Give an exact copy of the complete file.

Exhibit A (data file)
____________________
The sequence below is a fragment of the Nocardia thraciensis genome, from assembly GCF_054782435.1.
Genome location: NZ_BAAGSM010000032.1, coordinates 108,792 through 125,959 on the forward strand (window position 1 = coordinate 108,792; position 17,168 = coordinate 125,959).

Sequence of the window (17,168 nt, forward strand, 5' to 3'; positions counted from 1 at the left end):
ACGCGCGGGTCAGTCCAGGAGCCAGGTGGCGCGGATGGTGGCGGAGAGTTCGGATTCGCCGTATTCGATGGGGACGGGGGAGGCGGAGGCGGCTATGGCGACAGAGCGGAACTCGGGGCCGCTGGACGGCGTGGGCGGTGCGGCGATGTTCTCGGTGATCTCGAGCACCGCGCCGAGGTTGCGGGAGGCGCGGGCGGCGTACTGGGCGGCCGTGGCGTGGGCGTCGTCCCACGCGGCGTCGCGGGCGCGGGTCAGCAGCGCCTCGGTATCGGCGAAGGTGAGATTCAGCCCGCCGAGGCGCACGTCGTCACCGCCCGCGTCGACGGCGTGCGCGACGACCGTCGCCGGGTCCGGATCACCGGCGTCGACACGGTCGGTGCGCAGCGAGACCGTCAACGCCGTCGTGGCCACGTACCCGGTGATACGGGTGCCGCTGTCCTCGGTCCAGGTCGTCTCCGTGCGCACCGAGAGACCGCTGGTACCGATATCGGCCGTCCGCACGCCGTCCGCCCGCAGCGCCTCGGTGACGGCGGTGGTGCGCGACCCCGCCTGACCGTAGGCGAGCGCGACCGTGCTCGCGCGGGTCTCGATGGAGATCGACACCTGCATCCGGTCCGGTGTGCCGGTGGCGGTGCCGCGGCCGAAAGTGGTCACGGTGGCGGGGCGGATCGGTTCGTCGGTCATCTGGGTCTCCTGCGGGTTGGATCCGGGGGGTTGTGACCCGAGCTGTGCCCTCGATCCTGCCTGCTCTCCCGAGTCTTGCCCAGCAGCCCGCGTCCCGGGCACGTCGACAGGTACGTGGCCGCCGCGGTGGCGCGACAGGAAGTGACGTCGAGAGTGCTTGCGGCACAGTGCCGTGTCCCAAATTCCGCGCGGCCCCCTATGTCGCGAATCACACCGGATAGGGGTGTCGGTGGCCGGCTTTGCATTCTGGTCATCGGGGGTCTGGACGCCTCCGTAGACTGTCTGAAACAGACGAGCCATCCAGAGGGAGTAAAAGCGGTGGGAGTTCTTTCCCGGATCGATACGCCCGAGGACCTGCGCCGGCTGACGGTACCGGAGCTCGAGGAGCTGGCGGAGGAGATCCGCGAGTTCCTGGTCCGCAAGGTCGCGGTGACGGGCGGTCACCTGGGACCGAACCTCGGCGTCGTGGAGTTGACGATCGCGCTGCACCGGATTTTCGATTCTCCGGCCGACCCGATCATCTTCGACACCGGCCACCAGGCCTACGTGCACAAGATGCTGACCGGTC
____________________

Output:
The sequence below is a fragment of the Nocardia thraciensis genome, from assembly GCF_054782435.1.
Genome location: NZ_BAAGSM010000032.1, coordinates 108,792 through 125,959 on the forward strand (window position 1 = coordinate 108,792; position 17,168 = coordinate 125,959).

Sequence of the window (17,168 nt, forward strand, 5' to 3'; positions counted from 1 at the left end):
ACGCGCGGGTCAGTCCAGGAGCCAGGTGGCGCGGATGGTGGCGGAGAGTTCGGATTCGCCGTATTCGATGGGGACGGGGGAGGCGGAGGCGGCTATGGCGACAGAGCGGAACTCGGGGCCGCTGGACGGCGTGGGCGGTGCGGCGATGTTCTCGGTGATCTCGAGCACCGCGCCGAGGTTGCGGGAGGCGCGGGCGGCGTACTGGGCGGCCGTGGCGTGGGCGTCGTCCCACGCGGCGTCGCGGGCGCGGGTCAGCAGCGCCTCGGTATCGGCGAAGGTGAGATTCAGCCCGCCGAGGCGCACGTCGTCACCGCCCGCGTCGACGGCGTGCGCGACGACCGTCGCCGGGTCCGGATCACCGGCGTCGACACGGTCGGTGCGCAGCGAGACCGTCAACGCCGTCGTGGCCACGTACCCGGTGATACGGGTGCCGCTGTCCTCGGTCCAGGTCGTCTCCGTGCGCACCGAGAGACCGCTGGTACCGATATCGGCCGTCCGCACGCCGTCCGCCCGCAGCGCCTCGGTGACGGCGGTGGTGCGCGACCCCGCCTGACCGTAGGCGAGCGCGACCGTGCTCGCGCGGGTCTCGATGGAGATCGACACCTGCATCCGGTCCGGTGTGCCGGTGGCGGTGCCGCGGCCGAAAGTGGTCACGGTGGCGGGGCGGATCGGTTCGTCGGTCATCTGGGTCTCCTGCGGGTTGGATCCGGGGGGTTGTGACCCGAGCTGTGCCCTCGATCCTGCCTGCTCTCCCGAGTCTTGCCCAGCAGCCCGCGTCCCGGGCACGTCGACAGGTACGTGGCCGCCGCGGTGGCGCGACAGGAAGTGACGTCGAGAGTGCTTGCGGCACAGTGCCGTGTCCCAAATTCCGCGCGGCCCCCTATGTCGCGAATCACACCGGATAGGGGTGTCGGTGGCCGGCTTTGCATTCTGGTCATCGGGGGTCTGGACGCCTCCGTAGACTGTCTGAAACAGACGAGCCATCCAGAGGGAGTAAAAGCGGTGGGAGTTCTTTCCCGGATCGATACGCCCGAGGACCTGCGCCGGCTGACGGTACCGGAGCTCGAGGAGCTGGCGGAGGAGATCCGCGAGTTCCTGGTCCGCAAGGTCGCGGTGACGGGCGGTCACCTGGGACCGAACCTCGGCGTCGTGGAGTTGACGATCGCGCTGCACCGGATTTTCGATTCTCCGGCCGACCCGATCATCTTCGACACCGGCCACCAGGCCTACGTGCACAAGATGCTGACCGGTC